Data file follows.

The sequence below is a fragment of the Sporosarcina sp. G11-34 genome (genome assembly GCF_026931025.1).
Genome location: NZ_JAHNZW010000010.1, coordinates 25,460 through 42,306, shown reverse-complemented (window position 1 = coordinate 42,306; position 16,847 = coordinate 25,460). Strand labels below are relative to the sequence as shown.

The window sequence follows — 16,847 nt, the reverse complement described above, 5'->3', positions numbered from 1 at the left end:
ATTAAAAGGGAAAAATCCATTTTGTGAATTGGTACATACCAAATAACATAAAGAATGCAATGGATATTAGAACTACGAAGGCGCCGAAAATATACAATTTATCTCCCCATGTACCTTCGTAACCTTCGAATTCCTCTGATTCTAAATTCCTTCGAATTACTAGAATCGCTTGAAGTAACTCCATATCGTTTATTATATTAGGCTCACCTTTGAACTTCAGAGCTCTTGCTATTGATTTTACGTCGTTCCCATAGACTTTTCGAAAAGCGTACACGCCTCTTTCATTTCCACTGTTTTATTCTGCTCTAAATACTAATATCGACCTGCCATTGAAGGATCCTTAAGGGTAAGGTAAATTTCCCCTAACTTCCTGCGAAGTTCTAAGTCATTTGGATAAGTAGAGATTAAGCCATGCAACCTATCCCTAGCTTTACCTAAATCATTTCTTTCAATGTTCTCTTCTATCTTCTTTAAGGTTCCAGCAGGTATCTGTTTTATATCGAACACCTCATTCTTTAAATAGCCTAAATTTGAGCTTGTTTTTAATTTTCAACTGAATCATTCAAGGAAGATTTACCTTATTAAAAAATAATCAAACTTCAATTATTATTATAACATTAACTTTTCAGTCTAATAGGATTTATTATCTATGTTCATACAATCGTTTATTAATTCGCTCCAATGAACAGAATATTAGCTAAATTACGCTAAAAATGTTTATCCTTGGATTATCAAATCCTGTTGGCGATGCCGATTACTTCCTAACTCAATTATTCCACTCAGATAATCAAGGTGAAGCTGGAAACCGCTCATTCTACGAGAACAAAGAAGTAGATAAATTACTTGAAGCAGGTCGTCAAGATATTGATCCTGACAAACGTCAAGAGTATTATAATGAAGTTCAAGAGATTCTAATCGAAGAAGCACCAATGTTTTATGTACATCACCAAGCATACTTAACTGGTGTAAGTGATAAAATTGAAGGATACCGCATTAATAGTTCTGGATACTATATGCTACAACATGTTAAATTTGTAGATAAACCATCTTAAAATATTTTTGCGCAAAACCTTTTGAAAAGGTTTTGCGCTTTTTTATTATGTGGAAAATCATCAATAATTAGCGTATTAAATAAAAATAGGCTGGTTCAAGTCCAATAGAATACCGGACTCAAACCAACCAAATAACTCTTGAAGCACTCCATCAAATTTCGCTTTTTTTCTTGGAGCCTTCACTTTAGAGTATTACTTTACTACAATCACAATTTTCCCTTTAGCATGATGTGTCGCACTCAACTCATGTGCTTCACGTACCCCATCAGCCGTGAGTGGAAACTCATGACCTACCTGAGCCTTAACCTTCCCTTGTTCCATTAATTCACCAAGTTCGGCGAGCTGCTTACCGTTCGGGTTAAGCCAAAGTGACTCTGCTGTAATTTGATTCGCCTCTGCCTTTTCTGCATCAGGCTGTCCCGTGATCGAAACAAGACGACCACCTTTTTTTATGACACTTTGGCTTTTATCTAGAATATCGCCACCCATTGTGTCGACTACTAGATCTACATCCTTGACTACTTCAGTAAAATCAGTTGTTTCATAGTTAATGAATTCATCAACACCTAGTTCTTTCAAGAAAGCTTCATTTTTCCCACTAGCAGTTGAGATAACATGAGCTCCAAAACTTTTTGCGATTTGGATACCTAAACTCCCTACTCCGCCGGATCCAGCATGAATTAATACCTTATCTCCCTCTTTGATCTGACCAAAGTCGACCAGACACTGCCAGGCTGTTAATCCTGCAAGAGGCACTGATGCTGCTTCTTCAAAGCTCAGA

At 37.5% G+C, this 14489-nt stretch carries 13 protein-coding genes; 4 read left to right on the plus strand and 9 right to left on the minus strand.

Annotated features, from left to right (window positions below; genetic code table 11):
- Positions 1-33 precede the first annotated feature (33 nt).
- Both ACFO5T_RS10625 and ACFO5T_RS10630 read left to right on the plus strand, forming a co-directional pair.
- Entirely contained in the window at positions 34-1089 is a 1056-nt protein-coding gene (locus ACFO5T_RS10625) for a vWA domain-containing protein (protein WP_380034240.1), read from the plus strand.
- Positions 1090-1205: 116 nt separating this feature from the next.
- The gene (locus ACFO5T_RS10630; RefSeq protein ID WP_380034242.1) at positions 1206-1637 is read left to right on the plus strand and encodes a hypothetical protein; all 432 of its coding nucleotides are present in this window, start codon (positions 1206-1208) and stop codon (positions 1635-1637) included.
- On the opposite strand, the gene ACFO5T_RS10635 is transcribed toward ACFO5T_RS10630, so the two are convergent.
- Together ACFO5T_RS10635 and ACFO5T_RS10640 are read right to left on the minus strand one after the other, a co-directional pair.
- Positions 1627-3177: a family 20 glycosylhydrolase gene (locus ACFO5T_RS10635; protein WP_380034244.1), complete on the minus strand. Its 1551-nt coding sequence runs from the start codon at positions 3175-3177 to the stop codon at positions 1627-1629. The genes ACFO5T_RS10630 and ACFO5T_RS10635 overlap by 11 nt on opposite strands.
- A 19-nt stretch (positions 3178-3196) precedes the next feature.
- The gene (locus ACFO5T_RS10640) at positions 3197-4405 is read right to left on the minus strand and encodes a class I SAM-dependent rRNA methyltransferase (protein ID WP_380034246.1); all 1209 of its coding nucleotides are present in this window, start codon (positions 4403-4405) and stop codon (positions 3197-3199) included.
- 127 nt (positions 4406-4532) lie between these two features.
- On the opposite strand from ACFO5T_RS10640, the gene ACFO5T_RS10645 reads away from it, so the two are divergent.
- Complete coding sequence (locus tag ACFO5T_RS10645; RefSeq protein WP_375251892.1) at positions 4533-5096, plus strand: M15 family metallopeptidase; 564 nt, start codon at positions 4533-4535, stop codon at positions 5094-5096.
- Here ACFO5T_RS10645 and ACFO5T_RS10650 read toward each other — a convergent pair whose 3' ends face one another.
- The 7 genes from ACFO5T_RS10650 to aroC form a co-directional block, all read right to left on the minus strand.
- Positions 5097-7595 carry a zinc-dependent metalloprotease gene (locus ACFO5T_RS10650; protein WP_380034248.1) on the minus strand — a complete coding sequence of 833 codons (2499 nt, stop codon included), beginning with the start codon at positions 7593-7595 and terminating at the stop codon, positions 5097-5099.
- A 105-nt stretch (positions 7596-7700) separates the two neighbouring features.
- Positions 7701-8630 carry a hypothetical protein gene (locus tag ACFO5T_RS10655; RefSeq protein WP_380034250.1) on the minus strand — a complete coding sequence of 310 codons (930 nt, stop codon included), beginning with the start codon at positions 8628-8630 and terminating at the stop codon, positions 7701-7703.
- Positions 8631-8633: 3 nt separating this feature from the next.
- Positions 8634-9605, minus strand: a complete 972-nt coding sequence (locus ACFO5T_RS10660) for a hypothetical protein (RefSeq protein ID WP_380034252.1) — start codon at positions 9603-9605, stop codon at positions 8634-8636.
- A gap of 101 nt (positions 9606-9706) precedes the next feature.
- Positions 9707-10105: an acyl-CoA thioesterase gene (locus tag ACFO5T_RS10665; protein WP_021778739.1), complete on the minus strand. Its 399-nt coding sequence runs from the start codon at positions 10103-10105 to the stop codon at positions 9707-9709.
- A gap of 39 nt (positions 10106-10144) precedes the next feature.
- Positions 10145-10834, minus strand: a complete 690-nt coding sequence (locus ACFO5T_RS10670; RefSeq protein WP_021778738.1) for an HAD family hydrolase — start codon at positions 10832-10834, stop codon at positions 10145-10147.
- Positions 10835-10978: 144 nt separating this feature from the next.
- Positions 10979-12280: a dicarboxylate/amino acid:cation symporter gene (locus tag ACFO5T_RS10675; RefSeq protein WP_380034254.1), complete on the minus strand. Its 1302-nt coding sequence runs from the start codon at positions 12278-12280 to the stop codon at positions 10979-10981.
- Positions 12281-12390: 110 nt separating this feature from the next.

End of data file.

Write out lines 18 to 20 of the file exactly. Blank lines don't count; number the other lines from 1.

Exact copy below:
- On the opposite strand from ACFO5T_RS10640, the gene ACFO5T_RS10645 reads away from it, so the two are divergent.
- Complete coding sequence (locus tag ACFO5T_RS10645; RefSeq protein WP_375251892.1) at positions 4533-5096, plus strand: M15 family metallopeptidase; 564 nt, start codon at positions 4533-4535, stop codon at positions 5094-5096.
- Here ACFO5T_RS10645 and ACFO5T_RS10650 read toward each other — a convergent pair whose 3' ends face one another.